What are the manifestations of McCune-Albright syndrome (MAS)?

Updated: Jan 17, 2019
  • Author: Gabriel I Uwaifo, MD; Chief Editor: George T Griffing, MD  more...
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Answer

The clinical presentation of MAS is highly variable, depending on which of the various potential components of the syndrome predominate. Major manifestations include the following:

  • Precocious puberty (typically gonadotropin-independent) - This includes breast development, genital maturation (with or without pubic hair growth), increased height velocity, and macroorchidism [5]

  • Café-au-lait pigmentation - This consists of spots ranging from light brown to dark brown in color, often displaying a segmental distribution, and frequently predominating on one side of the body without crossing the midline; these spots must be differentiated from those characteristic of neurofibromatosis (NF)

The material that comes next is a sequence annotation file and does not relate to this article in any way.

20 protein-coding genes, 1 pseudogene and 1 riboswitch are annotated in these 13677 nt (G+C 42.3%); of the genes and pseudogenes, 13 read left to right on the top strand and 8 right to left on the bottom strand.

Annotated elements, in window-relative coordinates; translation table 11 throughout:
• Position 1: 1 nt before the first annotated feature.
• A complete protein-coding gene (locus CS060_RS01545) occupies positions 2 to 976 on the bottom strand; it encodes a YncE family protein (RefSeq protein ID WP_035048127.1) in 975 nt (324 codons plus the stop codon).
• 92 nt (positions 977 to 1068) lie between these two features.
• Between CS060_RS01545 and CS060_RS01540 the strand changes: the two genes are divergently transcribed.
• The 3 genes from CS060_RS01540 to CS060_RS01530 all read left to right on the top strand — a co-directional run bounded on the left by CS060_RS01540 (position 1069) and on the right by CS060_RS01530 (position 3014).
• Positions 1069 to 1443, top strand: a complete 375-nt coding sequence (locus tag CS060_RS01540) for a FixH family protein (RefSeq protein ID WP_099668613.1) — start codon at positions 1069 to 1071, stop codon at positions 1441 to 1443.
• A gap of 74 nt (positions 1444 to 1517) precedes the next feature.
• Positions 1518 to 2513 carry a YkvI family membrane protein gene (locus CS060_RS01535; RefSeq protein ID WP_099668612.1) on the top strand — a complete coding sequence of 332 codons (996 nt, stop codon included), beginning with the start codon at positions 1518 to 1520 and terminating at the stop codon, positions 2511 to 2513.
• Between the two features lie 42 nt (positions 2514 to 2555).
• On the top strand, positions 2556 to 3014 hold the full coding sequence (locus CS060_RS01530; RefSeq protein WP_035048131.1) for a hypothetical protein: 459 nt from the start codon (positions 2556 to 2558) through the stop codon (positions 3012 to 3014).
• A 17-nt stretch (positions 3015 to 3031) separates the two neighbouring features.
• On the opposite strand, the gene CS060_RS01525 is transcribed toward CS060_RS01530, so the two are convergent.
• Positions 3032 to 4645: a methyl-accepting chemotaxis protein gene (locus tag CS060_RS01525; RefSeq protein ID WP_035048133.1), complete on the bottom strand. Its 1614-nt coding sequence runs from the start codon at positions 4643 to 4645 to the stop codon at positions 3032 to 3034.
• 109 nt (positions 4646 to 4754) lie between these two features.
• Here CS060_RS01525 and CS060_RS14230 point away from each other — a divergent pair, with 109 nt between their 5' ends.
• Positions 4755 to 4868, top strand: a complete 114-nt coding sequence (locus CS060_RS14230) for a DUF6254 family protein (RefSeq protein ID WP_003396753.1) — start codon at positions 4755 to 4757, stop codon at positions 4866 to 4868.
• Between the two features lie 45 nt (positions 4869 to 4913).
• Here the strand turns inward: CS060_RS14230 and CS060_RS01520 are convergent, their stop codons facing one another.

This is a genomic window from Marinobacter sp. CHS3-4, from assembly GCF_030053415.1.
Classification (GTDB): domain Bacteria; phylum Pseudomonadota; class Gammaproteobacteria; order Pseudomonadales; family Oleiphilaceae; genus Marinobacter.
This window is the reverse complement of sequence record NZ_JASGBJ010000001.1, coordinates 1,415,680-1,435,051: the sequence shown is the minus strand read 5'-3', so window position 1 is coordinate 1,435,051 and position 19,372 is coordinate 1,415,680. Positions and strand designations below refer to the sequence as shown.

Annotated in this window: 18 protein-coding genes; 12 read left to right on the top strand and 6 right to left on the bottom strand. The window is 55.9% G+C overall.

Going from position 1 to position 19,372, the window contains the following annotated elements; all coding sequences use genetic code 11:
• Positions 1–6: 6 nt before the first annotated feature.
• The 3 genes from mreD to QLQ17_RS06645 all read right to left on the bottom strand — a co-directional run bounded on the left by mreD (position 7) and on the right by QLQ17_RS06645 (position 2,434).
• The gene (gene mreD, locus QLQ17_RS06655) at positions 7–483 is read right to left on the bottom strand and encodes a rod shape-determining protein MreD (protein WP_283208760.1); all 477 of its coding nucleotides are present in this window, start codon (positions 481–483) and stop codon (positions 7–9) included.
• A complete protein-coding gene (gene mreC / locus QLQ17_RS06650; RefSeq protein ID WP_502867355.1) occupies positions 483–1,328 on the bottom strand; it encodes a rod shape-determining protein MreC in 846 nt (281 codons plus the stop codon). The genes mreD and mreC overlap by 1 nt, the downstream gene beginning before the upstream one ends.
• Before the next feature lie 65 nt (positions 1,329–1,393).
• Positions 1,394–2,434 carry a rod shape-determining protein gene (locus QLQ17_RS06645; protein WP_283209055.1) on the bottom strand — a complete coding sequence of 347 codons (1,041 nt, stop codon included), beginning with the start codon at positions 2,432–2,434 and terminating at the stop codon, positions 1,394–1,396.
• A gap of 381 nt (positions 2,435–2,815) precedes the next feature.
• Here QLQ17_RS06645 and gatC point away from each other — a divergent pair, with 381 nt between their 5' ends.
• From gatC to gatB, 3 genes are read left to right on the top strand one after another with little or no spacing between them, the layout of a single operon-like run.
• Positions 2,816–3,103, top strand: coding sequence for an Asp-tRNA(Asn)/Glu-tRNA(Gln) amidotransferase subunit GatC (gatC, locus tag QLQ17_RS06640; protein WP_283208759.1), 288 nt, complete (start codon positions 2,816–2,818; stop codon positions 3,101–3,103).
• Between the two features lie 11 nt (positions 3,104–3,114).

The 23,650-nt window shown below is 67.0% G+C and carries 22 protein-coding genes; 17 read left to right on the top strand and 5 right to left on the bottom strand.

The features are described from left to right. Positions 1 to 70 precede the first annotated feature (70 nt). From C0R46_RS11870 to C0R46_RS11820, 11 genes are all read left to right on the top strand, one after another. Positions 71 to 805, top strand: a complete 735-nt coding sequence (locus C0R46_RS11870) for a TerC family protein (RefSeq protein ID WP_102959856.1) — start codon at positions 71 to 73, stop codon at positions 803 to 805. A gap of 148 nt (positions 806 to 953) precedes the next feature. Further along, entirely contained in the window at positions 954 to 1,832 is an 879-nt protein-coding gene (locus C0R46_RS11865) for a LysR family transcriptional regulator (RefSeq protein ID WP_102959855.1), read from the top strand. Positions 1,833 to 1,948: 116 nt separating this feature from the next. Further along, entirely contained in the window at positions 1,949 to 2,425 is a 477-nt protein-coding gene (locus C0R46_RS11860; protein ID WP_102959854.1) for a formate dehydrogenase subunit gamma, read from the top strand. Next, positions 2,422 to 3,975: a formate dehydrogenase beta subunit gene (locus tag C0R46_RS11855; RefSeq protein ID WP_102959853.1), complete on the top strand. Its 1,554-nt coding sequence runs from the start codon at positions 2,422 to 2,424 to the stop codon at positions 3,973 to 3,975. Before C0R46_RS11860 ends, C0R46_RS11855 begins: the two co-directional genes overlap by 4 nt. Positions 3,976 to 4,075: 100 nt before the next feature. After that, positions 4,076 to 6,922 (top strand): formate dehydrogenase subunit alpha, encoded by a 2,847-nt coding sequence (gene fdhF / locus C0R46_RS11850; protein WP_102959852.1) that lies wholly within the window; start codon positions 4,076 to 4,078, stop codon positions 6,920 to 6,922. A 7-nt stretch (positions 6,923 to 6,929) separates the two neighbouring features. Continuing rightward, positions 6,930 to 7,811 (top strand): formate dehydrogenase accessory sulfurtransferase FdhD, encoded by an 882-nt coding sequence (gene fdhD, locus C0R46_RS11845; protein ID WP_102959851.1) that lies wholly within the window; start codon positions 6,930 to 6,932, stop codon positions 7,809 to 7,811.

• PFD - Multiple pathologic fractures may be prominent early in the history; in many cases, bony involvement is found to predominate clinically on 1 side; potential presenting features include gait anomalies, visible bony deformities (including abnormal bone growths of the skull), bone pain, and joint stiffness with pain

  • Hyperthyroidism (rare without several other features of MAS also being present) - Findings may include tachycardia, arrhythmias (mostly supraventricular), hypertension, hyperthermia, tremor, sleeplessness, weight loss, or (in infants) failure to thrive

Other possible manifestations include the following:

  • Cushing syndrome

  • Growth hormone (GH) excess (gigantism and acromegaly)

  • Acromegaly

  • Ovarian cysts

  • Pituitary tumors

  • Thyroid tumors

  • Hypophosphatemia (hypophosphatemic rickets)

  • Hypogonadotropic hypogonadism, particularly in the setting of hyperprolactinemia

See Clinical Presentation for more detail.


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